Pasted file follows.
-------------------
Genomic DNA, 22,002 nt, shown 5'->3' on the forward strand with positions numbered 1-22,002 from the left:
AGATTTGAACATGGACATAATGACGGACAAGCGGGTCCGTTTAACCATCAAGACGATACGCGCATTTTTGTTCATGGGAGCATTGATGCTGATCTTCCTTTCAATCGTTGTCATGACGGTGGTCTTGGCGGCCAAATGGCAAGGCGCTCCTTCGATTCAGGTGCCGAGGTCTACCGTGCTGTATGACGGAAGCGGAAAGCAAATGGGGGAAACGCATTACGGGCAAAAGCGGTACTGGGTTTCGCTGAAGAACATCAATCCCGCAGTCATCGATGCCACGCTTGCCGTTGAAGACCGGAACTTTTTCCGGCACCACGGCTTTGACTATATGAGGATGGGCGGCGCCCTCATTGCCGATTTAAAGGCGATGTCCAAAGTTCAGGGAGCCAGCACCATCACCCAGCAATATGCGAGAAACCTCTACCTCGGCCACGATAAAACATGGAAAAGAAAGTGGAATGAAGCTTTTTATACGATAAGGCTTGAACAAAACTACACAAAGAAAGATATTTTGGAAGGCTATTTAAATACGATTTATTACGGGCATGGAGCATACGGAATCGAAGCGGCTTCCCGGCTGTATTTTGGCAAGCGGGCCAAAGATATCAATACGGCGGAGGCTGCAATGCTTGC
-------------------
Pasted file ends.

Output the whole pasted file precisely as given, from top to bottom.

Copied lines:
Genomic DNA, 22,002 nt, shown 5'->3' on the forward strand with positions numbered 1-22,002 from the left:
AGATTTGAACATGGACATAATGACGGACAAGCGGGTCCGTTTAACCATCAAGACGATACGCGCATTTTTGTTCATGGGAGCATTGATGCTGATCTTCCTTTCAATCGTTGTCATGACGGTGGTCTTGGCGGCCAAATGGCAAGGCGCTCCTTCGATTCAGGTGCCGAGGTCTACCGTGCTGTATGACGGAAGCGGAAAGCAAATGGGGGAAACGCATTACGGGCAAAAGCGGTACTGGGTTTCGCTGAAGAACATCAATCCCGCAGTCATCGATGCCACGCTTGCCGTTGAAGACCGGAACTTTTTCCGGCACCACGGCTTTGACTATATGAGGATGGGCGGCGCCCTCATTGCCGATTTAAAGGCGATGTCCAAAGTTCAGGGAGCCAGCACCATCACCCAGCAATATGCGAGAAACCTCTACCTCGGCCACGATAAAACATGGAAAAGAAAGTGGAATGAAGCTTTTTATACGATAAGGCTTGAACAAAACTACACAAAGAAAGATATTTTGGAAGGCTATTTAAATACGATTTATTACGGGCATGGAGCATACGGAATCGAAGCGGCTTCCCGGCTGTATTTTGGCAAGCGGGCCAAAGATATCAATACGGCGGAGGCTGCAATGCTTGC